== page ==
Chronic myelogenous leukemia (CML), also known as chronic myeloid leukemia, is a cancer of the white blood cells. It begins in the bone marrow, where blood cells are made.
From the bone marrow, it enters the blood and may also spread to other organs. CML has three phases: chronic (the leukemia is slow growing and responds more easily to treatment); accelerated (cancer cells start to grow more quickly); and blast crisis (leukemia is fast growing and treatment is needed urgently).
What causes CML?
CML occurs from genetic alteration (change) in a person’s bone marrow cells. Human cells contain 46 chromosomes (packets of genetic material). CML results from a mistaken ‘swap’ between two chromosomes (#9 and #22) during the division of cells.
The swap creates what is known as the Philadelphia (Ph) chromosome. This chromosome causes two genes to become one gene called BCR-ABL, which leads to changes that allow white blood cells to grow and divide too rapidly. Almost everyone who gets CML has this genetic alteration. It’s a change that happens gradually during your lifetime—you do not inherit it from your parents or pass it on to your children.
What are the treatment options for chronic-phase CML?
Imatinib mesylate (Gleevec) Imatinib, taken as a daily pill, has been the standard treatment for people newly diagnosed with CML. The first in a series of ‘targeted’ therapies for CML, imatinib works by shutting down the protein that causes CML cells to grow and divide. In eight out of 10 patients treated with imatinib, the Ph chromosome disappears completely.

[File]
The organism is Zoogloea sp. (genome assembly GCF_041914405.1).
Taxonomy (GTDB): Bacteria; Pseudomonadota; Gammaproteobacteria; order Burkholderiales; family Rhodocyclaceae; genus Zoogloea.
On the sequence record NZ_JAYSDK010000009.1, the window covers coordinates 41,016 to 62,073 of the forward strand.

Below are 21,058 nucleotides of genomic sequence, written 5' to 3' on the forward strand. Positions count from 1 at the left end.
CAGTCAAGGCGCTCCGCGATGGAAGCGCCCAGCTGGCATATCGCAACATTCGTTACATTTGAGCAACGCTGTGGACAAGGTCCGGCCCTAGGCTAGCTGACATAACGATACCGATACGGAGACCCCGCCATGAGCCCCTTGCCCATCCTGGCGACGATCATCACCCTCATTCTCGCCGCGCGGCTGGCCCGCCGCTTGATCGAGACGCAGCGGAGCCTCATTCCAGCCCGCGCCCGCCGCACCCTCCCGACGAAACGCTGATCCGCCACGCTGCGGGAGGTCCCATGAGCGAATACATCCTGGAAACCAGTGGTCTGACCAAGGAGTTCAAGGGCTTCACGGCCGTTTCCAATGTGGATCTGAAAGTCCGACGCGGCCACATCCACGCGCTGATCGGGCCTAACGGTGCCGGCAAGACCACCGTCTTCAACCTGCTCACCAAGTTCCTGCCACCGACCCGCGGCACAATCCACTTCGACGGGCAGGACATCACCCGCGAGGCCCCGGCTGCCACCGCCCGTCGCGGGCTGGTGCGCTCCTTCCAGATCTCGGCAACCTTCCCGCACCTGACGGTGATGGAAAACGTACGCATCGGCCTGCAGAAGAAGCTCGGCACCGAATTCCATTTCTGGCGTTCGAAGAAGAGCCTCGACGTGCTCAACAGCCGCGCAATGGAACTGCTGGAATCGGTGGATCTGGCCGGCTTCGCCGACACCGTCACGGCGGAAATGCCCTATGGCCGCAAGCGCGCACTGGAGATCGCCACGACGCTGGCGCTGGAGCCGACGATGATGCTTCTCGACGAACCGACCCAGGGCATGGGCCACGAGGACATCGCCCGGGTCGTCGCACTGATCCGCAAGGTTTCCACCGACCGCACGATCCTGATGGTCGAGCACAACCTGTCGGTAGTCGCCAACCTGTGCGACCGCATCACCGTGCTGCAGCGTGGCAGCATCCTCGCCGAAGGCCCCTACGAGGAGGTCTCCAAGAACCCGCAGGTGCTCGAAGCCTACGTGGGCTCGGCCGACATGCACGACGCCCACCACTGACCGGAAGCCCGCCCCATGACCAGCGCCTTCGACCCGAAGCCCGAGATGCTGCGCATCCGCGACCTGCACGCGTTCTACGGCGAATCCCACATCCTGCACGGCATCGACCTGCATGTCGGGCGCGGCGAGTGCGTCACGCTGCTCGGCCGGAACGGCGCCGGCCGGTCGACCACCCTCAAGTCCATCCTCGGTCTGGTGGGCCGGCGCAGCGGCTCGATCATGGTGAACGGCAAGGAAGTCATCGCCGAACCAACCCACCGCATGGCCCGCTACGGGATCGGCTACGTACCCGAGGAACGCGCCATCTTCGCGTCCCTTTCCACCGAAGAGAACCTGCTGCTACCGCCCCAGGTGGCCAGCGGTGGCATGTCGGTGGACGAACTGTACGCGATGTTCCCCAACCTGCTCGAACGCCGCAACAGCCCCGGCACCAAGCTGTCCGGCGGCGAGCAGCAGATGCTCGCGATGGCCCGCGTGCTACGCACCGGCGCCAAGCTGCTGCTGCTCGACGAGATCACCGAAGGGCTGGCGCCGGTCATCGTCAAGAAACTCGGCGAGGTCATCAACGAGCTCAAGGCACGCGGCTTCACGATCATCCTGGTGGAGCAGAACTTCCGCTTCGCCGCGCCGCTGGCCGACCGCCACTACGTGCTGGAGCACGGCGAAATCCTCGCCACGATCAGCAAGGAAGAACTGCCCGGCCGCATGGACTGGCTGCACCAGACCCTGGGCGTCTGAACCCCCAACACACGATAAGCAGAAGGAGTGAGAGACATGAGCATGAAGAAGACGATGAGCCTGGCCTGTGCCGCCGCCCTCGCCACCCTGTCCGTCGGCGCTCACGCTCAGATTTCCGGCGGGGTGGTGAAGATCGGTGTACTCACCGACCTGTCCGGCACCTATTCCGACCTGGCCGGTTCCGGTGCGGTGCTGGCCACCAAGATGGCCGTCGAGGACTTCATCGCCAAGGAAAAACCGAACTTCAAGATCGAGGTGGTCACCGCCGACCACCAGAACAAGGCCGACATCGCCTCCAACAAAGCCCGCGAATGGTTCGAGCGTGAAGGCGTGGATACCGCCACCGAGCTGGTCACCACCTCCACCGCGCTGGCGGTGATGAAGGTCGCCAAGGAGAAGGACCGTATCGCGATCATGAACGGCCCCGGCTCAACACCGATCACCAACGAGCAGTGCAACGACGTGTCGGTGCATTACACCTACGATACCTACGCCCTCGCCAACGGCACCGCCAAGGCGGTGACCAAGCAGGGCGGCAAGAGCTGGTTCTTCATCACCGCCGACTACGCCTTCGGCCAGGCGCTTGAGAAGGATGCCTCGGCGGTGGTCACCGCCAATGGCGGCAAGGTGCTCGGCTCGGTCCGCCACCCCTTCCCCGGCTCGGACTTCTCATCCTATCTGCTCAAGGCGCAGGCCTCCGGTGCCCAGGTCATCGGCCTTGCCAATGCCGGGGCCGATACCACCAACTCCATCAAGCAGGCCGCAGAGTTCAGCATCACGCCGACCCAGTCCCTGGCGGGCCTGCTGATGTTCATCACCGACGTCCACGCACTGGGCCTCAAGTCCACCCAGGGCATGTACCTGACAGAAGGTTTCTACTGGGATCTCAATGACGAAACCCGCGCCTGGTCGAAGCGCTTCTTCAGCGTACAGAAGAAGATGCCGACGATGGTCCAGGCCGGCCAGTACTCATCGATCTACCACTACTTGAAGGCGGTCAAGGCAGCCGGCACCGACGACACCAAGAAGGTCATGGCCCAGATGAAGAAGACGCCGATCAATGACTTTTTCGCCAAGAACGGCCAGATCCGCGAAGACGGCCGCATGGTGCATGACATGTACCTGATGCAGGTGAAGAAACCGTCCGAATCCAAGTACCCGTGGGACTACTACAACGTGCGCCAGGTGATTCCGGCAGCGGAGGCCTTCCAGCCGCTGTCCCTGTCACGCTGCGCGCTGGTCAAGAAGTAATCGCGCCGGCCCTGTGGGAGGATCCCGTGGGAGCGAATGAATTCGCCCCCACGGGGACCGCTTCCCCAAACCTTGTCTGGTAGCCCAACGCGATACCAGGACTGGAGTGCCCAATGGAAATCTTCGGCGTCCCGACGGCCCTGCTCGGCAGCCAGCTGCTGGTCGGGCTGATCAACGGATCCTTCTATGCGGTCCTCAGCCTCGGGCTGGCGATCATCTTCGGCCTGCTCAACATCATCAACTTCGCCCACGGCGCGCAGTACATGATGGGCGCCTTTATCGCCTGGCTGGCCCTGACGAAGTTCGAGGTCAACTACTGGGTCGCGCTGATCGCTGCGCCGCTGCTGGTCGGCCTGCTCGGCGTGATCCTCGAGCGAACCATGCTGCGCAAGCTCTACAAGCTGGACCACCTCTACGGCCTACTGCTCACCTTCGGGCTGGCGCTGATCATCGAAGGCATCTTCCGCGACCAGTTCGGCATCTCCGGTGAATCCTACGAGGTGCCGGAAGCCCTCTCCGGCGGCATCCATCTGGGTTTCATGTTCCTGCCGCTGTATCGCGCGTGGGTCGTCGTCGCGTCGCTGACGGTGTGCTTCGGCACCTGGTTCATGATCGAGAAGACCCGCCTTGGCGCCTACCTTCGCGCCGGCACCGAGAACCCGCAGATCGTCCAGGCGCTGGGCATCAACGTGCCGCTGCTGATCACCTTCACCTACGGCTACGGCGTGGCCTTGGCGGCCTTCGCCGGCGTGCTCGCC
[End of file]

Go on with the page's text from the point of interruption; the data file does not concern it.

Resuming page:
An increasing number of patients taking imatinib have no evidence of their CML, and some patients have now been in remission for more than 10 years. It’s important to take this medication every day, even if you’ve been taking it for many years. Patients who miss no more than three pills a month increase their chances of achieving long-term remission.
Dasatinib (Sprycel) and nilotinib (Tasigna) Dasatinib and nilotinib are two additional FDA-approved drugs that, like imatinib, are taken in pill form and treat CML by blocking the gene that causes cells to grow and divide. Both drugs, especially nilotinib, have been shown to be more effective than imatinib for some patients when used as initial therapy. They can also be effective treatments for patients whose CML stops responding to imatinib or those who cannot continue on imatinib due to side effects.
Ponatinib A new drug called ponatinib may soon be approved by the FDA. Ponatinib has shown promise for patients whose CML has relapsed or progressed, or who cannot tolerate treatments that are currently approved.
Bone marrow transplant Bone marrow transplantation can be an option for some people whose CML advances or if multiple medicines have failed. To be eligible for a transplant, you need a well-matched donor—ideally a close relative like a brother or sister.
Talk with your doctor about the potential benefits and risks of this treatment. Because the risks associated with bone marrow transplants increase with age, this procedure is usually recommended only for younger patients who have already tried various other treatments. However, discussing this option with your doctor and identifying potential donors early on can help with decision-making.
Other treatments Older medications can still be useful, such as hydroxyurea to control the blood counts, or in some cases interferon, the standard therapy before the approval of imatinib. Doctors now mostly use these treatments only if all other treatments have stopped working.
What about treatments for CML in the accelerated and blastic phases?
Many of the same treatments described above are used for CML in the accelerated and blastic phases. Sometimes, chemotherapies used to treat other fast-growing leukemias, such as acute myeloid leukemia, are used.